Judith and Jeffrey adore living in Belfast, Maine – a quaint harbor town of Belfast, Maine. They previously resided in a large seaside home on Penobscot Bay, where Little River formed an estuary. Unfortunately, significant time and resources were required to maintain and heat the older home with wood and oil. Although Judith and Judith cherished spending time by the bay with friends and family, they decided to list the home for sale and move into a net-zero energy home at Belfast Cohousing & Ecovillage.
“Everyone knows Americans consume resources at a rate that is not sustainable,” Jeffrey says. “I always thought I was making my contribution by recycling and driving an economical vehicle. At the same time I was living in an enormous house that, in a third world country, could house 10 families. Before we insulated the attic we were using close to a thousand gallons of oil each year. This is not a sustainable number for two families, as we had a rental apartment in the home.”
Their New Net-Zero Home
Their new 1,500-square foot, high-performance home is primarily heated by passive solar gains through their large south-facing windows. A relatively modest 4.5 kilowatt solar system produces all the energy the home uses over the course of the year. Because the home is all electric, solar energy heats the water and home, and powers appliances, with no supplemental fossil fuel or wood use.
Net-Zero Home Design
When planning a net-zero home, it’s recommended to start with energy efficiency and then size the solar system. Judith and Jeffrey’s home has an insulated foundation; 10-inch thick walls; numerous large south-facing triple-pane windows; triple-pane doors, and is oriented for optimum solar gain. The slab-on-grade foundation slowly warms up on sunny winter days, and gradually releases the heat when temperatures drop. The house is air-sealed, making it virtually airtight and keeping heated air inside. Even on the coldest windy winter days, Judith and Jeffrey sit in front of the windows and feel no drafts.
To ensure optimum quality air and comfort, the home has a Zehnder heat recovery ventilator. It supplies a continuous stream of fresh, filtered air to the three bedrooms and office, while exhausting stale air from the kitchen and two bathrooms. Coolness in the summer and heat in the winter is recycled from the exhaust air to the incoming air, enabling both a high level of energy efficiency and comfort. Unlike many code-built homes where air enters through leaks in the walls, comes up from the basement or crawl space, or in from the attached garage—the outside air intake on Jeffrey and Judith’s home is strategically located to avoid bringing pollutants into the home.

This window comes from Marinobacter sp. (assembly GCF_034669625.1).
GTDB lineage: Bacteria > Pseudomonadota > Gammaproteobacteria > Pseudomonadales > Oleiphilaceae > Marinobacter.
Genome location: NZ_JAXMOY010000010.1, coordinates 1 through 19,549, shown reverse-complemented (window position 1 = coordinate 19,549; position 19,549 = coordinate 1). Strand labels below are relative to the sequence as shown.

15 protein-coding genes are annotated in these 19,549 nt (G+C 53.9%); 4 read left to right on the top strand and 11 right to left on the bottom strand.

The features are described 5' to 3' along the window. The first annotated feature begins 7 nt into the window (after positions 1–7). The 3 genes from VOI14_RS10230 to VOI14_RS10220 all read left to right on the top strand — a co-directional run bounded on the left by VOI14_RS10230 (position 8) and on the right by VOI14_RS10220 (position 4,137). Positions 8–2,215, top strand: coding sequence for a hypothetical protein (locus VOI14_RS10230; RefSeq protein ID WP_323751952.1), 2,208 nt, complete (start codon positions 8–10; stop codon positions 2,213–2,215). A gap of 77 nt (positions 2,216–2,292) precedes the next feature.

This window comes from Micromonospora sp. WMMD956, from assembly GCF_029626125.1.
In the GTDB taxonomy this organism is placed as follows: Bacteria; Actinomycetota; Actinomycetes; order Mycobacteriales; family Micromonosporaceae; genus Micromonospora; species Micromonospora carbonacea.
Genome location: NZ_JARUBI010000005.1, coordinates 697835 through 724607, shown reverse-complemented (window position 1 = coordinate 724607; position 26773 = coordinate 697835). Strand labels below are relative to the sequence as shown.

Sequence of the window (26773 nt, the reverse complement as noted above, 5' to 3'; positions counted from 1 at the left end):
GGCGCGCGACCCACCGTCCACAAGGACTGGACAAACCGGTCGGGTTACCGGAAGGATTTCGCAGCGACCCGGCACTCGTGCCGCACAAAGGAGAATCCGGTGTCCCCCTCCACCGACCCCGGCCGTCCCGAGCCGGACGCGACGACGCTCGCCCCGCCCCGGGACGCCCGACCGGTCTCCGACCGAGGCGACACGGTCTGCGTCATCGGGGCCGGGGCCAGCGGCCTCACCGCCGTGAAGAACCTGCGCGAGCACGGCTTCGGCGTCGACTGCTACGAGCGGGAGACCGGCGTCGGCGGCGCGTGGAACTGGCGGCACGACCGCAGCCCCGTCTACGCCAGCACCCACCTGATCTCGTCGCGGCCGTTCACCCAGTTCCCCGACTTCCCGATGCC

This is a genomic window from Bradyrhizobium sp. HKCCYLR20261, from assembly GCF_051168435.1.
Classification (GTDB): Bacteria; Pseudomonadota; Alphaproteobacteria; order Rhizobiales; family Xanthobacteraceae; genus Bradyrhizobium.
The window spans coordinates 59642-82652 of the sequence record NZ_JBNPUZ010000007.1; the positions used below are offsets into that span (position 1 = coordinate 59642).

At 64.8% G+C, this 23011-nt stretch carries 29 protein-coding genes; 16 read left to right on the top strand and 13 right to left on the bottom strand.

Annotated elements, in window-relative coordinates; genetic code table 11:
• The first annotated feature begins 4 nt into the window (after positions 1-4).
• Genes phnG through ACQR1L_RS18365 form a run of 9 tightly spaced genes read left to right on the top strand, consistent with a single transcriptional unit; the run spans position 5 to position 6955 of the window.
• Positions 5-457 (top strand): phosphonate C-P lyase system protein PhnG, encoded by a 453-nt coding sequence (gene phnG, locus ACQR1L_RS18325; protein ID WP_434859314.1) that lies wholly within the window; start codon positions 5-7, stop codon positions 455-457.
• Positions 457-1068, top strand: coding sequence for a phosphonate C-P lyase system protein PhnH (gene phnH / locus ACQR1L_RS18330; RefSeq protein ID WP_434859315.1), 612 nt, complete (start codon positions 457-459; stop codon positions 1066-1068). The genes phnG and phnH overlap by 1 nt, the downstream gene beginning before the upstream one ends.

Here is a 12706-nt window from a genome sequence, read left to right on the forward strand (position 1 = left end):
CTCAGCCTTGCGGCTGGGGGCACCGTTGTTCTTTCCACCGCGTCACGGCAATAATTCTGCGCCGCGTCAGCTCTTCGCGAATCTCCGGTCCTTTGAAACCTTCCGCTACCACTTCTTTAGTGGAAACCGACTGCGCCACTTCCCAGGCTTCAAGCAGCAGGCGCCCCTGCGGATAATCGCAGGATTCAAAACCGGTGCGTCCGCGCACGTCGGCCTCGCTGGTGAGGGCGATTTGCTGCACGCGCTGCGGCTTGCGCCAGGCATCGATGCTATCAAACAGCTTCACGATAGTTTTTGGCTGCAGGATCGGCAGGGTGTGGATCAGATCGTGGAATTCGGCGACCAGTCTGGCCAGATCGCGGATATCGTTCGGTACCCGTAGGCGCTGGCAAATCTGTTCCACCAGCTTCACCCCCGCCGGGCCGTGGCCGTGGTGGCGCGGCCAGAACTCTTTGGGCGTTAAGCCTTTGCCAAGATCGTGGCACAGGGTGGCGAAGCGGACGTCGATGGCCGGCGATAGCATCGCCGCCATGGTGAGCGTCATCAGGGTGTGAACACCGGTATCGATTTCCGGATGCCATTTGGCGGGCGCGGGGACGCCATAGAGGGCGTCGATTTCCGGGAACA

In most homes, a 4.5 kW solar system would not be sufficient to generate all the energy the home consumes, including space heating, water heating, and cooking. Judith and Jeffrey’s home has a winning combination of efficiency and renewable energy, making a net-zero home possible.
Their home is located in Belfast Cohousing & Ecovillage, a 36-unit community of high-performance homes that are clustered to preserve open space for agriculture, wildlife and recreation. Although Judith and Jeffrey’s new home doesn’t have views of the harbor, it does overlook Little River Community Farm. Members of this worker-share farm gather each week to harvest produce and maintain the land.
“My wife and I are making our ‘seventh generation’ contribution now,” Jeffrey explains. “We want our grandchildren and future generations to live in a world that is as green and beautiful as this one is now.”